spaceraccoon hacks for good! From Amazon to Zendesk, he has helped secure organizations from a range of vulnerabilities. In 2021, he was 1 of 5 selected from a pool of 1 million white hat hackers for the HackerOne H1-Elite Hall of Fame. Outside of bug bounty, he researches cutting-edge cybersecurity issues that span a diversity of domains such as artificial intelligence and social engineering. His work has been featured at top conferences such as Black Hat, DEF CON, and industry publications like WIRED and The Register.
Automation for Manual Bug Bounty Hunters
In the bug bounty space, hunters are typically split into two camps: automation masters who detect and scan assets at scale, and manual researchers who dive deep into application logic. Due to the different skillsets and resources needed, hunters prefer to stick to one approach. However, manual bug bounty hunters do not need to rely exclusively on Burp Suite and the browser. My talk will explore the bountiful field of automation they can use to speed up and enhance in-depth research, from code review to macros. Regardless of your approach to bug bounty, you will take away new ideas to integrate automation into your work.
- Introduction: At more advanced levels, bug bounty hunters typically either pursue wide automation or deep manual research.
- Automation requires large investments in compute resources to discover and scan assets faster than others – often a winner takes all outcome.
- Manual research requires large investments in time to explore app functionality and discover unique bugs, which can be a toss-up
- However, in recent years the tools available to manual researchers has increased in quantity and quality; manual bug bounty hunters should integrate some of these into their work.
- Attack Surface Management (ASM) may appear to be a repackaged form of automated reconnaissance, but manual bug bounty hunters can take away new techniques from this product space.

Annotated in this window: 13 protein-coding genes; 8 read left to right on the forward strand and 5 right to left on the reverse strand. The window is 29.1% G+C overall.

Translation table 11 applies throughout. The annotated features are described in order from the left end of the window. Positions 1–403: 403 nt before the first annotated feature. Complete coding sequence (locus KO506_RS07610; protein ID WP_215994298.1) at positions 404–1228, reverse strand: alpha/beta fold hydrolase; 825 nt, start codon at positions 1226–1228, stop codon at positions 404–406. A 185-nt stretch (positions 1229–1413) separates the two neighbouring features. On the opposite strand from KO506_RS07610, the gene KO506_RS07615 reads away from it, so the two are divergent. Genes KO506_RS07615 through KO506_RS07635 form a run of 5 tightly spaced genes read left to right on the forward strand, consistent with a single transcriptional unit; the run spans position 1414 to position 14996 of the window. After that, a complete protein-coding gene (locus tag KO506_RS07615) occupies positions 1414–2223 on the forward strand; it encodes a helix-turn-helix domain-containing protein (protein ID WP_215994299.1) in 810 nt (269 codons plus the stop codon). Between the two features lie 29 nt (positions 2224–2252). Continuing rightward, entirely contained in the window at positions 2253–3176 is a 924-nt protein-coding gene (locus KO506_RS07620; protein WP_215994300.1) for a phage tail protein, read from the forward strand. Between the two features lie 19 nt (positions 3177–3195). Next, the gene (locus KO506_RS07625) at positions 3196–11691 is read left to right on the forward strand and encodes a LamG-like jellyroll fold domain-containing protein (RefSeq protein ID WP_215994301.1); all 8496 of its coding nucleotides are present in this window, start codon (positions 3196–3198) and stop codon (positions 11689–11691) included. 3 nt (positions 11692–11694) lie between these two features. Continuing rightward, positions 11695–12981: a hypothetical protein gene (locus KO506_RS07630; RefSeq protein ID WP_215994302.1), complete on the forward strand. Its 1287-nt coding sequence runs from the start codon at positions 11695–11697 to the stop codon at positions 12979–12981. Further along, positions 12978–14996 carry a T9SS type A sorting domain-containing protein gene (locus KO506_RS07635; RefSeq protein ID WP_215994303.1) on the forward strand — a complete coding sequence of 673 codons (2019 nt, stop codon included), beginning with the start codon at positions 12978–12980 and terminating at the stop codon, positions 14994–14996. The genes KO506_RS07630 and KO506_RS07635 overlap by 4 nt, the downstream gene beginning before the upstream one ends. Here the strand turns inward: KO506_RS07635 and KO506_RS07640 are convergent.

Cloud asset discovery has become even more important as companies adopt these technologies; techniques have become more sophisticated than simply brute-forcing subdomains or storage buckets.
- Cloud service provider-specific quirks, such as Azure Autodiscover (demonstrated in letitgo tool), can reveal assets invisible to traditional asset discovery methods.
- Meanwhile, continuous monitoring of specific assets can provide maximum cost-to-benefit for manual hunters by alerting them to specific changes in applications rather than scanning wide.
- Code search and review tools supercharge vulnerability discovery and scales individual findings.
- grep.app and Sourcegraph allow researchers to quickly search for vulnerable code patterns across all Git repositories.
- When looking into a specific codebase, researchers can apply automated code review with Semgrep and CodeQL to identify weak areas.
- Source-to-sink tracing automates much of researchers’ manual code review and can cover up for blind spots.
- Discussion of vulnerabilities discovered this way (pending disclosure).
- Even within the Burp-and-browser paradigm, researchers can apply quality-of-life automation.
Client-side vulnerability discovery greatly improved with DOM Invader and custom extensions like postmessage-tracker.
- Useful extensions covering cryptographic weaknesses to authorization checks.
- Learn to write your own extensions and macros to cover unique technologies or request flows.
- Conclusion: Being a manual bug bounty hunter doesn’t have to mean slogging through lots of repetition.
Pay attention to where you are repeating unnecessary work and invest the time to automate it.
- It’s difficult to squeeze blood from a stone; asset discovery is important to surface new attack surfaces, but you don’t need to do the same thing everyone is doing.
- Ultimately, the goal is to improve your existing workflow, not replace it – manual in-depth research is still incredibly impactful.